Oil eases from four-month high on signs of swelling stockpiles

Oil Storage tanks in the port in Tsing Yi, Hong Kong.
Oil Storage tanks in the port in Tsing Yi, Hong Kong.
Getty Images

Oil in New York eased from a four-month high on signs of a surprise gain in US crude stockpiles, raising fresh concerns about supply as many regions struggled to get the pandemic under control.

The American Petroleum Institute reported crude inventories rose by 7.54 million barrels last week, according to people familiar with the figures, which would be the biggest increase since May if confirmed by government data on Wednesday. Meanwhile, President Donald Trump warned that the coronavirus outbreak in the US will probably worsen before improving.

Oil surged on Tuesday after European Union leaders agreed on a giant stimulus package to pull their economies out of the worst recession in memory, while signs that the first virus vaccine may be approved this year added to positive sentiment. The price rally had stalled recently and crude was stuck in a tight range near $40 a barrel as investors weighed surging coronavirus cases and the return of supply by OPEC+ after historic cuts.

“A peak is apparently not here for coronavirus cases in the US, fanning concerns of a slowdown in the global economy,” said Will Sungchil Yun, senior commodities analyst at VI Investment. “There’s also no easing on the supply side with expected increases in US inventory and OPEC+ shipments.”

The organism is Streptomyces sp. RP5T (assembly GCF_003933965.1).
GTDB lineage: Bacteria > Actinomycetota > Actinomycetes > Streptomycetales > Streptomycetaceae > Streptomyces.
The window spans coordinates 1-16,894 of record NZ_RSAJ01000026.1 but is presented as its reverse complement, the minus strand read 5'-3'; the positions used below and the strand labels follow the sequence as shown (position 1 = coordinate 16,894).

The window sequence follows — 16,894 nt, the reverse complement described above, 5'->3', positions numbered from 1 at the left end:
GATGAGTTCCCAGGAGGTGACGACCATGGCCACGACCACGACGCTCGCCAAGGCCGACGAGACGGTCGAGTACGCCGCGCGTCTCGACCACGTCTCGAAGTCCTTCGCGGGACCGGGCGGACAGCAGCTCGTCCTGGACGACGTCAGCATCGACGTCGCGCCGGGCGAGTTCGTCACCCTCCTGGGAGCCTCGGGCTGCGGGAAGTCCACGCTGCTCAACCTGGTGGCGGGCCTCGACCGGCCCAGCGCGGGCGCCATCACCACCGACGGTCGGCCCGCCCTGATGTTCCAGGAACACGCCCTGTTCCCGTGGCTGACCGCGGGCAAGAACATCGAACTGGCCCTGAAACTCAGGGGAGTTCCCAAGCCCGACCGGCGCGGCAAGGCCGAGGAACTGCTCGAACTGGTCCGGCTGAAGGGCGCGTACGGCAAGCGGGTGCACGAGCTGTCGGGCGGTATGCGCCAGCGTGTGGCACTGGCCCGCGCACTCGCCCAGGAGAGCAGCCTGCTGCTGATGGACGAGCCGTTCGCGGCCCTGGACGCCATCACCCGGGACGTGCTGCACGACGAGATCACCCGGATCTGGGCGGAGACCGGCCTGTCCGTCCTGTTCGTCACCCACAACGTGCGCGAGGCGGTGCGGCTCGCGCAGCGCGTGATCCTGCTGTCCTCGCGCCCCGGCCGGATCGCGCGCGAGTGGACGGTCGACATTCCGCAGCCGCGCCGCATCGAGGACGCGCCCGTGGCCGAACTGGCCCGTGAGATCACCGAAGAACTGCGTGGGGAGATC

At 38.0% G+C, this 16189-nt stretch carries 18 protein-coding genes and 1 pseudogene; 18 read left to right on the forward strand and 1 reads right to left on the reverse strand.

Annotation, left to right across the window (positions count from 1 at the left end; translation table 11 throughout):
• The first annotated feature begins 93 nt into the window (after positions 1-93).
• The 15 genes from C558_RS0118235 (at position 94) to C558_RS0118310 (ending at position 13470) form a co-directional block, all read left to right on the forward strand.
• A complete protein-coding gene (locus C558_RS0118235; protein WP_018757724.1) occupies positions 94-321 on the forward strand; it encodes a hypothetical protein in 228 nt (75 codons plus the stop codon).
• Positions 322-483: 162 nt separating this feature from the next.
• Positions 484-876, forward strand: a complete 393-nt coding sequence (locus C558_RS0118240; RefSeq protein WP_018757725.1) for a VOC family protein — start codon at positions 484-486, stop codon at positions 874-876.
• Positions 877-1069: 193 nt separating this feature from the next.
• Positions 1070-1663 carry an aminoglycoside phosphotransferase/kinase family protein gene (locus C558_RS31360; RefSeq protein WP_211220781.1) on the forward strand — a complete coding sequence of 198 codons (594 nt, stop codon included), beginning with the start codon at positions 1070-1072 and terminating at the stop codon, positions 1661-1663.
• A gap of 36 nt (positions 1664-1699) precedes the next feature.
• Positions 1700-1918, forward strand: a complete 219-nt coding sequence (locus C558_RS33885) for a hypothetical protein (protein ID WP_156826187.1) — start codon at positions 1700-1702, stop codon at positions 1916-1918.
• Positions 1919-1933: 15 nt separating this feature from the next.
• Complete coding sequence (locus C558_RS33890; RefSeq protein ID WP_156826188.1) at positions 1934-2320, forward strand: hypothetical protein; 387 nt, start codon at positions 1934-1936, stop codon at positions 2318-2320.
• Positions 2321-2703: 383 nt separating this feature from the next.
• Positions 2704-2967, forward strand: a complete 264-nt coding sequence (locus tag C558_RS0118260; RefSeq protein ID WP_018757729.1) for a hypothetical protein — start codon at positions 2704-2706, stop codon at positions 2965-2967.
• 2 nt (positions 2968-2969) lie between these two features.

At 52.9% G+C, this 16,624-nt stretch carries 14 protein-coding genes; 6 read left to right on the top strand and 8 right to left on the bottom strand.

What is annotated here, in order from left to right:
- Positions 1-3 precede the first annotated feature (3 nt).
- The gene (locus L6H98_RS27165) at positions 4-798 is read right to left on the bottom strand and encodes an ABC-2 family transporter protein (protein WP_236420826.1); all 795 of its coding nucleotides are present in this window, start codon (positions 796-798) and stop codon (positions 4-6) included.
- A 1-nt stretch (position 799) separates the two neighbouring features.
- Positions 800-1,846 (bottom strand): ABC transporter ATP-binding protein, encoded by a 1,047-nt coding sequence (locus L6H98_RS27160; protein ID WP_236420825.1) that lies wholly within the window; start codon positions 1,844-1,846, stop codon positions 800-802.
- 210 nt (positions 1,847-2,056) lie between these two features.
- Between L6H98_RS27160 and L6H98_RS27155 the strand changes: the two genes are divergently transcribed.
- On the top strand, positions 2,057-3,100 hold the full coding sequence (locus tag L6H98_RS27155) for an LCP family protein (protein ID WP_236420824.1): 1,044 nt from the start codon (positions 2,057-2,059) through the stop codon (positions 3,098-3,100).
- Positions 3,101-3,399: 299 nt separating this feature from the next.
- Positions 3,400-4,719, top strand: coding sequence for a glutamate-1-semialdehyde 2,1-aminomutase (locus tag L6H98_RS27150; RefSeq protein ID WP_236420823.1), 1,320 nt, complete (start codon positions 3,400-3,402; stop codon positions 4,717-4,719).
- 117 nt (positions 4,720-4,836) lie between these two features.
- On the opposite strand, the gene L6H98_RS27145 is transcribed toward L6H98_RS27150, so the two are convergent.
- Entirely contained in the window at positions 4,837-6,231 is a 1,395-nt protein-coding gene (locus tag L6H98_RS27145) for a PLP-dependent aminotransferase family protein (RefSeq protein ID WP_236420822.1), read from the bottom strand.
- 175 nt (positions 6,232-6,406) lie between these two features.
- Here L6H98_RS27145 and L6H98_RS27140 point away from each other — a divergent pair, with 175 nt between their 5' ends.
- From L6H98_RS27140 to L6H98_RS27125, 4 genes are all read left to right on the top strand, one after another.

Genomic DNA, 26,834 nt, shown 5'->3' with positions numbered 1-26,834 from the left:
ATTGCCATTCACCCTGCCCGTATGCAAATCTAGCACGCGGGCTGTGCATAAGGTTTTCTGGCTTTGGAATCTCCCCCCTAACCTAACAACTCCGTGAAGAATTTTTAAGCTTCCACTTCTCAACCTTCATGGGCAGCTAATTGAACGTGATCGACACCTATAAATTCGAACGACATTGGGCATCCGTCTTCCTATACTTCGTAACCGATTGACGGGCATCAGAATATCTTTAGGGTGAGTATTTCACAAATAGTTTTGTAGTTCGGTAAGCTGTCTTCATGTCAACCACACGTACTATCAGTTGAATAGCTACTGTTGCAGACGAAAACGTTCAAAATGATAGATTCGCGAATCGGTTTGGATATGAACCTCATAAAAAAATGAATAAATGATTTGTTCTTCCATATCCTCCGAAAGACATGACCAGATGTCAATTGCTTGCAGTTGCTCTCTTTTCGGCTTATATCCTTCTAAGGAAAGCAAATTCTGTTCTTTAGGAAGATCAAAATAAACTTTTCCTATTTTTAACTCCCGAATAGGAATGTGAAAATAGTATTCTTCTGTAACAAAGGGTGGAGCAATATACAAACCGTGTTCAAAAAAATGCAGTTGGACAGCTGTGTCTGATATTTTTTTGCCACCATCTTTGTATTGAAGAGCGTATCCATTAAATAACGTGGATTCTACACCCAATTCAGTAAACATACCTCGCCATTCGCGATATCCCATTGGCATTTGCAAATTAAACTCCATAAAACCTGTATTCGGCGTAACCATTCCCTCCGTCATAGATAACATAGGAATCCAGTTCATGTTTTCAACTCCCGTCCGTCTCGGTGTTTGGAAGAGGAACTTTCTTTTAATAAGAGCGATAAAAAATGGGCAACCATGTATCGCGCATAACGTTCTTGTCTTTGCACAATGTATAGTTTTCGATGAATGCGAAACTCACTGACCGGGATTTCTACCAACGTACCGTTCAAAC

US crude stockpiles at the key storage hub of Cushing increased by 716,000 barrels last week, while gasoline inventories fell for a third week, according to the API. Analysts expect the Energy Information Administration to report a 2.2-million barrel decline in nationwide crude stockpiles, according to the median estimate in a Bloomberg survey.

OPEC+ is due to start tapering output cuts next month, while Russian shipments of its flagship Urals grade look like they might dip, according to loading programs seen by Bloomberg for the nation’s three main western oil ports. Meanwhile, Saudi Arabia is set to burn potentially record amounts of crude to run its power plants and keep its citizens comfortably air-conditioned over the peak summer months of July and August.

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